Printer Friendly

Lapland; seasons of the sun.


Seasons of the Sun

As you go north in Finnish Lapland, nature shows its rarest cameos--the plop of a fish, the startling gold-bronze of ruska, the autumn foliage. The bluethroat, finest songbird and virtuoso, sits to compose its lovely melody. In kaamos, Lapland's long winter twilight, the aurora borealis brings coronas of light rays, shimmering streamers of blue, green, and red to form quadrilles in the sky. In that season, darkness is never really total; the sun, glowing softly at the world's edge, never quite reaches it.

If you have flown in on Juhannus, Midsummer's Eve, thousands of bonfires twinkle below, and on the reveling Walpurgis Night that greets summer, rockets stream pillars of wild orange flame down the sky.

Ivalo, Finland, is 150 miles north of the Arctic Circle. For two months the sun never sets, seeming to weave around the horizon in a bobbing motion. You disbelieve your own watch and forget to go home, and day ends when human energy is spent.

Out of the white-frosted mountain fells near Ivalo roams a porotokka, a reindeer herd driven with primitive chants of "Joik' and "Juigo' from the brightgarbed Vaino, the herd's owner. Sun dots the tunturi (hills) and clears the mist swirling around the dark gray and creamy white hulks. As they swim the river, only a fantastic maze of antlers shows above water.

Vaino is in work-dress of striking red and blue, ropes over his shoulder cowboy fashion. The suit he will wear later has weaves and embellishments only a Lapp woman can create; high-holiday wear is even more spectacular, his Hat of the Four Winds having sharp corners and multicolored ribbons streaming in the wind.

It is May in Finnish Lapland, the "ultima Thule' of anciently drawn maps, once described as a "forgotten wilderness.' Here live the Lapps, a dying breed. Vaino's family is among the 1,000 or so Lapps who own herds, but most are settled in or near villages, many having modern homes, snowmobiles, television, and Deepfreezes.

Lapps are courteous and helpful, and "kylla' (yes) comes readily with outlanders. Even in the farthest reaches of their land are festivals and solid-comfort safaris to ice-fishing and sking, not to mention the chance to squander markka on handicrafts. Finnair has many Arctic safaris; three this year feature Christmas with the Lapps.

Rovaniemi, less than two hours by air from Helsinki, has fine hotels, a library and a museum, and artsycraftsy shops where you can buy reindeer-skin slippers that make you look like Minnie Mouse; or you can try the Marimekko store at its voguish best. Rovaniemi is frontier with flair; the city was destroyed by the Nazis in World War II and rebuilt by Finland's leading architect.

Inari, farther north, is a must-visit for its Lapp Folk Museum's ancient artifacts and implements and its craft shop. Panning in the Tankavaaro River is no moneymaker but great fun. In Lake Inari is the sacred island of Ukonkivi, to which ancient offerings were brought. After your day-trip and refreshing sauna (sow-nah) you can eat ladled-out reindeer and mushroom stew and cloudberries (boysenberries) with thick frozen cream.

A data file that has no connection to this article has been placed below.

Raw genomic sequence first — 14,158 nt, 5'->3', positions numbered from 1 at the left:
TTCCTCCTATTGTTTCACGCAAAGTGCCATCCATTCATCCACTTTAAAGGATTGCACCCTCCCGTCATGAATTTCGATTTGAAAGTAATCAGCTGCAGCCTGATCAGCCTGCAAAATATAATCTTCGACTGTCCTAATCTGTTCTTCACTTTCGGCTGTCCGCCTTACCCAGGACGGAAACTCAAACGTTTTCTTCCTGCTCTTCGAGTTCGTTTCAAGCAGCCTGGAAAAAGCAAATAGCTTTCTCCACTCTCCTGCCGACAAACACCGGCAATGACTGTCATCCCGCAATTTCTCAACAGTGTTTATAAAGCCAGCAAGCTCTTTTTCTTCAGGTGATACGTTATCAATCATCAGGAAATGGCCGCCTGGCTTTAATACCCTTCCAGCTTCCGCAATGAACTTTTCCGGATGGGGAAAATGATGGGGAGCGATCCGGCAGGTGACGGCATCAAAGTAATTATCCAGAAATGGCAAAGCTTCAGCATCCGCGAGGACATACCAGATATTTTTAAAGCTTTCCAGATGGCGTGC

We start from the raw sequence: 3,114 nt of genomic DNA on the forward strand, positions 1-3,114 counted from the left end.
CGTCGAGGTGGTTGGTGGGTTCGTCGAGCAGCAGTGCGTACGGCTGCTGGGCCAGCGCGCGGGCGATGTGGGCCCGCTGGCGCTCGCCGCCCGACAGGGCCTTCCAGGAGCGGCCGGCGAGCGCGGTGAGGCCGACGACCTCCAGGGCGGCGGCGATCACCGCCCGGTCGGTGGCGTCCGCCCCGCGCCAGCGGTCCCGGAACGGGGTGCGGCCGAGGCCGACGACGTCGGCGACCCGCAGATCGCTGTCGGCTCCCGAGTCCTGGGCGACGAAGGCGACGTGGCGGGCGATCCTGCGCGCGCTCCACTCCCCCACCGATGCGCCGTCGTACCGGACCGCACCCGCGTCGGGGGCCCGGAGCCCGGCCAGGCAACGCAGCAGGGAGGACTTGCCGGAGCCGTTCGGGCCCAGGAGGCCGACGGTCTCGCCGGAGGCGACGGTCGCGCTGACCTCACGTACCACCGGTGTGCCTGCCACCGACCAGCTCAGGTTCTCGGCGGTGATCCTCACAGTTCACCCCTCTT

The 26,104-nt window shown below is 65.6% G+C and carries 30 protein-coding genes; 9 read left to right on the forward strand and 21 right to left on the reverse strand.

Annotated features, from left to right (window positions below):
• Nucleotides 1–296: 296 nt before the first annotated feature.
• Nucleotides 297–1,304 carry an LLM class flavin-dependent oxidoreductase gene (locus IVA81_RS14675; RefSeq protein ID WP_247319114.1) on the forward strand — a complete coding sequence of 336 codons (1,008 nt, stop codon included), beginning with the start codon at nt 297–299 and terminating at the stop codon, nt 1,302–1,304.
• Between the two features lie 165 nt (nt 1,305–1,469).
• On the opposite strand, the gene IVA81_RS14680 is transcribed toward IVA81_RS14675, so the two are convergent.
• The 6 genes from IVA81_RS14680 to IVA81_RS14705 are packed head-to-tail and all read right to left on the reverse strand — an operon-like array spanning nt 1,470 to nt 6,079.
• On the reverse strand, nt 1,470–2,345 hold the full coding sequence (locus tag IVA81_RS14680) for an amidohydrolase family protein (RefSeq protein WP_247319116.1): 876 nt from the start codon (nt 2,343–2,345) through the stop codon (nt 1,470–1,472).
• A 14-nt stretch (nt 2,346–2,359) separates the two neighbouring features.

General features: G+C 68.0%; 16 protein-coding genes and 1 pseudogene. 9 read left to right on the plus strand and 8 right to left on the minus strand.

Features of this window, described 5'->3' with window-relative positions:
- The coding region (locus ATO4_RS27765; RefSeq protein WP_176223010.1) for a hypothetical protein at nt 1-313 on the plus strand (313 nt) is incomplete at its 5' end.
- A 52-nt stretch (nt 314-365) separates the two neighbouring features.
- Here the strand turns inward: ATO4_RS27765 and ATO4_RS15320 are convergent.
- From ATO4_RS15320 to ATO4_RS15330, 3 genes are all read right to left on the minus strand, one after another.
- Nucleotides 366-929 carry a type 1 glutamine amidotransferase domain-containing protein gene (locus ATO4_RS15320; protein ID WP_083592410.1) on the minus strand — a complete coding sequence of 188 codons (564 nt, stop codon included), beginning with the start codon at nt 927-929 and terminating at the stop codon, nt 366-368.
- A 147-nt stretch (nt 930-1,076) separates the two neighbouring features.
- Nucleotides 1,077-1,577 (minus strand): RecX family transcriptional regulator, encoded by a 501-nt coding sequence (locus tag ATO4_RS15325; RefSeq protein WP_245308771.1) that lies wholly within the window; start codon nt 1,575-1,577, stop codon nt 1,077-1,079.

At Tormanen near Ivalo is Father Christmas' home, Korvatunturi, the "Ear Hill' from which he listens to what goes on in the world. Finland's Pikkujoulu (Little Christmas) in early December starts a round of fests lasting to the 26th. On the 24th a "midday' tree is adorned with real candles, silver and gold ribbons, and tiny craft items. Gospel readings start off a dinner of ham, Lapp salmon, vegetables, and rice pudding.

Church services are 6:30 Christmas Day, with the Lapps in their most exotic costumes. The 26th is "Boxing Day': games, sleigh rides, and lasso-throwing.

Despite its seemingly lonely stretches, Lapland is a busy place, and it will be even more so in 1987 during the 70th anniversary of Finland's independence.

Photo: (Above) Winter simplifies the problem of getting about in Lapland. (Right) Lapps, not their reindeer, are an endangered species in the modern world.
COPYRIGHT 1986 Saturday Evening Post Society
No portion of this article can be reproduced without the express written permission from the copyright holder.
Copyright 1986 Gale, Cengage Learning. All rights reserved.

Article Details
Printer friendly Cite/link Email Feedback
Author:Andersson, Mari
Publication:Saturday Evening Post
Date:Oct 1, 1986
Previous Article:The Dutch ABC's south of the Keys ... farther south than Jamaica, Saint Croix, Martinique ... the Netherlands Antilles, once desert isles, have been...
Next Article:New Zealand from N to Z.

Related Articles
READER HOLIDAYS; Take a trip to see Santa in Lapland.
Santastic day trip; Sisters Shona and Emma Jackson, nine and seven, took their Aunt Nan to visit Santa Claus in Lapland.
Winners to take wish list to Santa's own post office!
Opportunities for investors in Lapland.
Starry end to ski season.
Travel: Time to Lap up the Xmas fun; WINTER FUN TRAVEL SHORTS.

Terms of use | Copyright © 2017 Farlex, Inc. | Feedback | For webmasters